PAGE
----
8. I’ve never even dared to think (or dream) of what would happen on that day. I think it might be something like Val described. We’ve been waiting so long! So long, that before celebrating I would need PROOF, that the SOB is really dead and not just another rumor. There’s a bottle of champagne my uncle bought in 1967. Kept for expressly that purpose “celebrating”; but like my grandparents and older cousins, he won’t get to open it. Someone else will have to do it. He died last year. Still waiting to celebrate. We’ve been waiting so long! Hasta cuando!

  9. I agree with all the responses, the day castro dies will be a day to celebrate the beginning of the road to freedom.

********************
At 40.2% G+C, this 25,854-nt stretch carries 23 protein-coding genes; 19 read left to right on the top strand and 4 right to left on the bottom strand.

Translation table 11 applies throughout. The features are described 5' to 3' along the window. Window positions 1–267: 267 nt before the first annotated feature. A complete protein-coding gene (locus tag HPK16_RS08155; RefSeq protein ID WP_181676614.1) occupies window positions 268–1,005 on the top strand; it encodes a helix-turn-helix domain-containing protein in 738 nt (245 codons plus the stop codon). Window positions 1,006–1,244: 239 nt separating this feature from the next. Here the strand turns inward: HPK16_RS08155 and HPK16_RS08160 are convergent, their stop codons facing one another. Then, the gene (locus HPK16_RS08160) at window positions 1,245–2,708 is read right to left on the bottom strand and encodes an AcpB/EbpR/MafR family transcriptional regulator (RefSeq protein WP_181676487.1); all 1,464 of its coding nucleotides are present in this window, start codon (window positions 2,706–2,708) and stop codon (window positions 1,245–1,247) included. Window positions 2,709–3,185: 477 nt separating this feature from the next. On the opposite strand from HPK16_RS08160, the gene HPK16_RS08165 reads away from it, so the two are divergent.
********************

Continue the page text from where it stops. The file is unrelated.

Then our attention will turn to the people of Cuba who will likely face severe crackdowns from the government in order to keep control. There will be hard days ahead. Nothing worthwhile comes easily.

  10. You wont have to wait long Bynki, porque yo creeo que el Tyranno Se muere este a?o. On that I’m sure. If not, then I will grow my beard long, and only shave it off when he dies. Other than that, on the day of Cagastro’s death, I will for sure Celebrate amongst my Cuban Comrades, and I too will toast my loved ones. But I will still have action on my mind. I will keep my ears tuned to Radio Mambi o La Cubanisima, to see if there truely will be a revolt in Cuba, if so the cuban people will need help to overthrow those still in power. I wonder if they’re gonna ‘fucilar’ the henchmen of Cagastro including his brother. Whatever the case, WE WILL TAKE CUBA BACK!